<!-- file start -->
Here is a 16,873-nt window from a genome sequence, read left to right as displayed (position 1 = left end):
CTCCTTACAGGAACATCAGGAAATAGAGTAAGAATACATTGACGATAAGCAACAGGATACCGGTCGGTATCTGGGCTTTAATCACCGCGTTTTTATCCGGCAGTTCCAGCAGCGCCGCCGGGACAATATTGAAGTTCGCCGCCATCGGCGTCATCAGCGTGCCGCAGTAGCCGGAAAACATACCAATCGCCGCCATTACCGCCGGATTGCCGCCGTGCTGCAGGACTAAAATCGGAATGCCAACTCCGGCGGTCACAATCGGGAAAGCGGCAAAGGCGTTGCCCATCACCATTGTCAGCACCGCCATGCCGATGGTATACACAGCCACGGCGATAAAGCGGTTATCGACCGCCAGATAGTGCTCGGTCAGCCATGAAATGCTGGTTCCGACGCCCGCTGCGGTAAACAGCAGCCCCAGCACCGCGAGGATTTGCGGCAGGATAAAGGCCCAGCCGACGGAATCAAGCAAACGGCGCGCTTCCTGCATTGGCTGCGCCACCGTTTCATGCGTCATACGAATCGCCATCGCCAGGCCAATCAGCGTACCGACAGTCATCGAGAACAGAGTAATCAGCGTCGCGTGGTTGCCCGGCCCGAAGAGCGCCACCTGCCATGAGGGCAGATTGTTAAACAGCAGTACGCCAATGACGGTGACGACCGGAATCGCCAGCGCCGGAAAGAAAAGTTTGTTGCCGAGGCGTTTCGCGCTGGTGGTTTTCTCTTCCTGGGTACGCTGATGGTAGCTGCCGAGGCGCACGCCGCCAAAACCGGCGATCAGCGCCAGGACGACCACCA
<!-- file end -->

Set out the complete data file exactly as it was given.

Here is a 16,873-nt window from a genome sequence, read left to right as displayed (position 1 = left end):
CTCCTTACAGGAACATCAGGAAATAGAGTAAGAATACATTGACGATAAGCAACAGGATACCGGTCGGTATCTGGGCTTTAATCACCGCGTTTTTATCCGGCAGTTCCAGCAGCGCCGCCGGGACAATATTGAAGTTCGCCGCCATCGGCGTCATCAGCGTGCCGCAGTAGCCGGAAAACATACCAATCGCCGCCATTACCGCCGGATTGCCGCCGTGCTGCAGGACTAAAATCGGAATGCCAACTCCGGCGGTCACAATCGGGAAAGCGGCAAAGGCGTTGCCCATCACCATTGTCAGCACCGCCATGCCGATGGTATACACAGCCACGGCGATAAAGCGGTTATCGACCGCCAGATAGTGCTCGGTCAGCCATGAAATGCTGGTTCCGACGCCCGCTGCGGTAAACAGCAGCCCCAGCACCGCGAGGATTTGCGGCAGGATAAAGGCCCAGCCGACGGAATCAAGCAAACGGCGCGCTTCCTGCATTGGCTGCGCCACCGTTTCATGCGTCATACGAATCGCCATCGCCAGGCCAATCAGCGTACCGACAGTCATCGAGAACAGAGTAATCAGCGTCGCGTGGTTGCCCGGCCCGAAGAGCGCCACCTGCCATGAGGGCAGATTGTTAAACAGCAGTACGCCAATGACGGTGACGACCGGAATCGCCAGCGCCGGAAAGAAAAGTTTGTTGCCGAGGCGTTTCGCGCTGGTGGTTTTCTCTTCCTGGGTACGCTGATGGTAGCTGCCGAGGCGCACGCCGCCAAAACCGGCGATCAGCGCCAGGACGACCACCA